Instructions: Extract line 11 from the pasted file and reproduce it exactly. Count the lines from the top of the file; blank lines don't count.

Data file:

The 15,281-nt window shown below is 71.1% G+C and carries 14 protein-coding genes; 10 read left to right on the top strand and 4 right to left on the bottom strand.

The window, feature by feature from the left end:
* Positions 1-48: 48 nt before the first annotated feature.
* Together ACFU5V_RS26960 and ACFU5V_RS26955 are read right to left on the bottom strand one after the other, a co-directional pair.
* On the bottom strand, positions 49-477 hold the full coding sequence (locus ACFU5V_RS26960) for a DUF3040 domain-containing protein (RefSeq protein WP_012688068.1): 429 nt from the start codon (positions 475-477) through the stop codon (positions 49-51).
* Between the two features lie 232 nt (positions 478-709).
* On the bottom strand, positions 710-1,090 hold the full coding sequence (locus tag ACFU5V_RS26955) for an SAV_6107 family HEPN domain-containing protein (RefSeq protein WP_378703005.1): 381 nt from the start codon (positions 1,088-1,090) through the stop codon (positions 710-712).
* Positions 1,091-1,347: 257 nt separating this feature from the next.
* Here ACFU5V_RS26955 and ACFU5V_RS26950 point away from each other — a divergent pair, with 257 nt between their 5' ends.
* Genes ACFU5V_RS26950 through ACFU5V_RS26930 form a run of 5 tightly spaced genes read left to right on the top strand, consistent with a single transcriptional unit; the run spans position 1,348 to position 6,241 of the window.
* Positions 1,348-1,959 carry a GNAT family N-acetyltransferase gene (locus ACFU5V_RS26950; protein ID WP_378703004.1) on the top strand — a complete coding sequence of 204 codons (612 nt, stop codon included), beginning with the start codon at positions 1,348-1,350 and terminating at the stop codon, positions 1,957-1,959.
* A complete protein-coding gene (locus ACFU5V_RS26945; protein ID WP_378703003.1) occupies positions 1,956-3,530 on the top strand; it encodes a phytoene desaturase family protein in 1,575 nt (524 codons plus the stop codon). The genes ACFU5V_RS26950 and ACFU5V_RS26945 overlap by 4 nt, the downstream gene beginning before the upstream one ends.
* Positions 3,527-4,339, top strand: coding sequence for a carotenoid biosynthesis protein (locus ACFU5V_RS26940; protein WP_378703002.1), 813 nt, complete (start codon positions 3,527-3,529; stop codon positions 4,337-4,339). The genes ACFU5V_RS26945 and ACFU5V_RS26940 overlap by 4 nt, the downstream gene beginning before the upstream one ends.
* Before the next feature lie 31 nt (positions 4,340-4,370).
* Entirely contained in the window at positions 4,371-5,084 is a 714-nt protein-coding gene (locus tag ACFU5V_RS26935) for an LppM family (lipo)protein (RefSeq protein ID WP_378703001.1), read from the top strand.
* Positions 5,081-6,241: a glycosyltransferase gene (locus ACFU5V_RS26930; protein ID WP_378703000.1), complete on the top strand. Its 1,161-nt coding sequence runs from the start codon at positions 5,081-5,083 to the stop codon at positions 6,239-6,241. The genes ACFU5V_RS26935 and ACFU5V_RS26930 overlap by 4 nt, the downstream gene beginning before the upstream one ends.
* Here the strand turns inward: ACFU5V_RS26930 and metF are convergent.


* Positions 1,348-1,959 carry a GNAT family N-acetyltransferase gene (locus ACFU5V_RS26950; protein ID WP_378703004.1) on the top strand — a complete coding sequence of 204 codons (612 nt, stop codon included), beginning with the start codon at positions 1,348-1,350 and terminating at the stop codon, positions 1,957-1,959.